Thursday, March 10, 2011

Bourbon Street Parade

A year ago I rolled into this town in a 95 Ford Escort with less than $75 in my pocket, no job lined up and only Waffle’s floor to crash on. At least I was out of New Jersey. I never felt at home in Jersey, regardless of what town I lived in. The first morning that I woke up in New Orleans and strolled down Magazine Street in search of coffee and smokes it felt right. I can’t explain it other than it felt like I was home. There has been a lot of rough times in the past year, but never once did I ever consider returning to Jersey. A few times I did consider cashing in my chips off of the Crescent City Bridge.

New Orleans talked me out of it. The reputation of this city through out the world is one of indulgence and debauchery, a decadent drunken harlot catering to carnal pleasure. Babylon on the Mississippi. Like the proverbial hooker with a heart of gold she welcomes the creative, the outcast and those who feel at home nowhere else. That has been her turbulent history. The flags of Spain, England, France, America and the Confederacy have flown over her, yet she is still individual and defiant.

Cajun refugees from Canada made their way down the river to find a new home here. Slaves from Africa were forced to make New Orleans their new home and Pirates had their mail forwarded here. Vietnamese refugees have come here as boat people only to become some of the finest fisherman in the world. Where else could Pirates become heroes and descendants of slaves become celebrities. A city whose not known for making steel or autos, not seen as a center of financial power or commerce. Instead is associated world wide for music, food, writing, art and individualism. Perhaps this is why I immediately felt at home here.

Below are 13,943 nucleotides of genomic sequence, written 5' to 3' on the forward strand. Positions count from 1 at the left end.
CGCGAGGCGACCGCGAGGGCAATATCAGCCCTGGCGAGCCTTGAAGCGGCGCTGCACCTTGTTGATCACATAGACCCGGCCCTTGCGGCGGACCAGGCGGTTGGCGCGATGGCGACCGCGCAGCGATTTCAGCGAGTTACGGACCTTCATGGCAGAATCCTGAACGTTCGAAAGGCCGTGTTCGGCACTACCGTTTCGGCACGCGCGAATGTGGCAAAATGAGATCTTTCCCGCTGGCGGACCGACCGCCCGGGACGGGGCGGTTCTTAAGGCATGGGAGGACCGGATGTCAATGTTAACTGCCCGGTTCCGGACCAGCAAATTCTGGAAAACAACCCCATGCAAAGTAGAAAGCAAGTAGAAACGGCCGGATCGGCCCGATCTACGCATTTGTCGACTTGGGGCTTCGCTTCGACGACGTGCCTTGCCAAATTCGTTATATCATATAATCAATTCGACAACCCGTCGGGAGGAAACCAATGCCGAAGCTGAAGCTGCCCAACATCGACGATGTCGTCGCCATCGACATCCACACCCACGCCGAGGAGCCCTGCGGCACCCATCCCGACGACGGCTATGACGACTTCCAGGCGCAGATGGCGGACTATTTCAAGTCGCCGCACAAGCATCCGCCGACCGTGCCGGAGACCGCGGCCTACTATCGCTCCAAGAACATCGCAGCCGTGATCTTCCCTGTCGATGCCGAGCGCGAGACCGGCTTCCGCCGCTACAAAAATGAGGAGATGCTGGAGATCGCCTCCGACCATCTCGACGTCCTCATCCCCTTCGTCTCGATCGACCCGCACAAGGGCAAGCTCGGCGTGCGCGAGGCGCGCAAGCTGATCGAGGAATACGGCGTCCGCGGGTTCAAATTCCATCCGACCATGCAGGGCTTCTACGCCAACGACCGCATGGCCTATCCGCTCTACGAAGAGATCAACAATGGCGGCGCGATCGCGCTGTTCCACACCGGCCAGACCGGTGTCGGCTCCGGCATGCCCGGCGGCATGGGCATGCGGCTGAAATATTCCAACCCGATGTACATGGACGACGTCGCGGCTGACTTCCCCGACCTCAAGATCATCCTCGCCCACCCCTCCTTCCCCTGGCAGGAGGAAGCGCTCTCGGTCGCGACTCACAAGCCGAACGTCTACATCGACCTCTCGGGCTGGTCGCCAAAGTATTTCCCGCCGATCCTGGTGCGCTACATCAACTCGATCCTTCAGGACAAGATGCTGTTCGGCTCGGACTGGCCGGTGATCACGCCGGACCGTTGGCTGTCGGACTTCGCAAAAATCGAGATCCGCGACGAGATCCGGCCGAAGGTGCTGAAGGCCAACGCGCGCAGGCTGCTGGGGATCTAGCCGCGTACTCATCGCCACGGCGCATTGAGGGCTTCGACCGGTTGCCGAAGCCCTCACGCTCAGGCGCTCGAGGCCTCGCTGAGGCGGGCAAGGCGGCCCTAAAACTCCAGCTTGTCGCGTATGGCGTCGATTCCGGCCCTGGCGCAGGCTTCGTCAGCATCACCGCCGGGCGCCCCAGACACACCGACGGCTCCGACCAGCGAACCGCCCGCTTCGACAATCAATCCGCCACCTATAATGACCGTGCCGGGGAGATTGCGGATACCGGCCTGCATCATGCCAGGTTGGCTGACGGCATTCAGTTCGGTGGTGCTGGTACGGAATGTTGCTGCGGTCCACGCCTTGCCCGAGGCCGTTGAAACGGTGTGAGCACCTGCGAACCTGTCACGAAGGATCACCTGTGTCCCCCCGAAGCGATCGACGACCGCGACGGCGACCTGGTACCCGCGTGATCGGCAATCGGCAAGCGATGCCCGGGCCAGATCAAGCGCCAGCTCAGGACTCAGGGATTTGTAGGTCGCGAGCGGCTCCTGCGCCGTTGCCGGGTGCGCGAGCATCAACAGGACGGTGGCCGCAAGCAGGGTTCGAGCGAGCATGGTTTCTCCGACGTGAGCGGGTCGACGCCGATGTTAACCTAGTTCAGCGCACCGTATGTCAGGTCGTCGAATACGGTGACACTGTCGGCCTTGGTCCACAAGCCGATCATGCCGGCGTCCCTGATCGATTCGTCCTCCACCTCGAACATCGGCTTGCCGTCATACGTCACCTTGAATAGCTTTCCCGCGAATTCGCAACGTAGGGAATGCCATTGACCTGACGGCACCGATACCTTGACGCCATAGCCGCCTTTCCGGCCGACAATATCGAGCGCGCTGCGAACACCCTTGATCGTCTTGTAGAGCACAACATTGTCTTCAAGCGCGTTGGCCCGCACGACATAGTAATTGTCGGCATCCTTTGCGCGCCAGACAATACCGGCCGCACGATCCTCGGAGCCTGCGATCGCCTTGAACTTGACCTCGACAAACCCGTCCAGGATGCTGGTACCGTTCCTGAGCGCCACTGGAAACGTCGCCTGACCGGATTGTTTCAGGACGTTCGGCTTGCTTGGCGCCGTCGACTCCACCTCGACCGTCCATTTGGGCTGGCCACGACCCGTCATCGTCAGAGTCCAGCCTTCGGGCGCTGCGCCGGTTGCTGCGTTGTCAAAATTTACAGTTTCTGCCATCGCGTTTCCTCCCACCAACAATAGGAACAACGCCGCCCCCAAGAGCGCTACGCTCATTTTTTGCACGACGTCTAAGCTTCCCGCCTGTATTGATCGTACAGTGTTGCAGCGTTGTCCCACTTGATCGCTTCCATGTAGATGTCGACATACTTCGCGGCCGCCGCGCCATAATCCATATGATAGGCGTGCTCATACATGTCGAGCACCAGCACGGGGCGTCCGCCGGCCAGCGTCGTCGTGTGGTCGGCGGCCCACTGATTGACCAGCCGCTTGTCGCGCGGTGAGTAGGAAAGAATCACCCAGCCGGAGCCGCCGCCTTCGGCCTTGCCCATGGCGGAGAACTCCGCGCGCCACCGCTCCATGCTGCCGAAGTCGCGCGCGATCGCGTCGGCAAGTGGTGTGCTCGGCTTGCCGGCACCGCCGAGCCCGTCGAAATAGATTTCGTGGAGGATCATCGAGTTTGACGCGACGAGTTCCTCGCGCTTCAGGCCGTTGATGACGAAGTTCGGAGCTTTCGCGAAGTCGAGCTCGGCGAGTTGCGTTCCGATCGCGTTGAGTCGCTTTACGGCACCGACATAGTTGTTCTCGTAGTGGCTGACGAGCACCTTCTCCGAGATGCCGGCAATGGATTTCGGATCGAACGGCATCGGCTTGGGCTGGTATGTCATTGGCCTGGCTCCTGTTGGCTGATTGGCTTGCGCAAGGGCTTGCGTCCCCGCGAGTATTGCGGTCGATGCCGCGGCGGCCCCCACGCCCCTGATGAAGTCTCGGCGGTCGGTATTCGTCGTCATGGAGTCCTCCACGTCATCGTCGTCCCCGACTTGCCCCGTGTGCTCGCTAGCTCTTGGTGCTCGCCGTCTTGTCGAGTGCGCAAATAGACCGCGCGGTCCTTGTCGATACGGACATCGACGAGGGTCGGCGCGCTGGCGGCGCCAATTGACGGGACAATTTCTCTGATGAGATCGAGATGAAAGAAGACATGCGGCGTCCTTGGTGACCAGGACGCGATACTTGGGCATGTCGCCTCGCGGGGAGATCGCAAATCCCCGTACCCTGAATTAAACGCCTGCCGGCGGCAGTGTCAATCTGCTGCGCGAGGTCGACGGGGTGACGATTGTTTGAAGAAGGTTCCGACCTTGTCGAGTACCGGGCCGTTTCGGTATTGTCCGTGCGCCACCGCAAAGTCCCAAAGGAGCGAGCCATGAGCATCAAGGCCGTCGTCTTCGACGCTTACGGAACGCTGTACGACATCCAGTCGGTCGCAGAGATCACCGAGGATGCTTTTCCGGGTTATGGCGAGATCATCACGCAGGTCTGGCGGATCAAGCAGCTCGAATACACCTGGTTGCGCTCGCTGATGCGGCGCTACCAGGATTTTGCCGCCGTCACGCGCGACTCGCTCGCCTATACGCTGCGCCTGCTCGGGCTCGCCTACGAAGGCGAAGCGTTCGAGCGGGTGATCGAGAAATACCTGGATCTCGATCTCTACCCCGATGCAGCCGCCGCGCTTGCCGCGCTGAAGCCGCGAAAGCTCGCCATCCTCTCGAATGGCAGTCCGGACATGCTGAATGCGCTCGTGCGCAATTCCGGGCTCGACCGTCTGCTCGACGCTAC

Today, a year later I am working as a house painter and optimistic. I took a break from painting French doors in a former slave’s quarter on Esplanade turned into a condo. I walked up Bourbon Street to a strip club to collect money for artwork I did. There is a change in my life, walking out of a strip club with more money than I walked in with. On the way to the club I stopped and jotted down a phone number to an affordable apartment on Bourbon for rent.

Kicking back down Bourbon Street I glanced into a window of Skully’s record shop. Posted in the window was a poster for “Bourbon Street and Beyond, illustrated by Eric T Styles” On the counter sat several copies of the book I worked on for the past few months. With a stupid grin on my face walking back to Esplanade I spoke to myself “A year ago I rolled into this town in a 95 Ford Escort with less than $75 in my pocket, no job lined up and only Waffle’s floor to crash on…”

No comments:

Post a Comment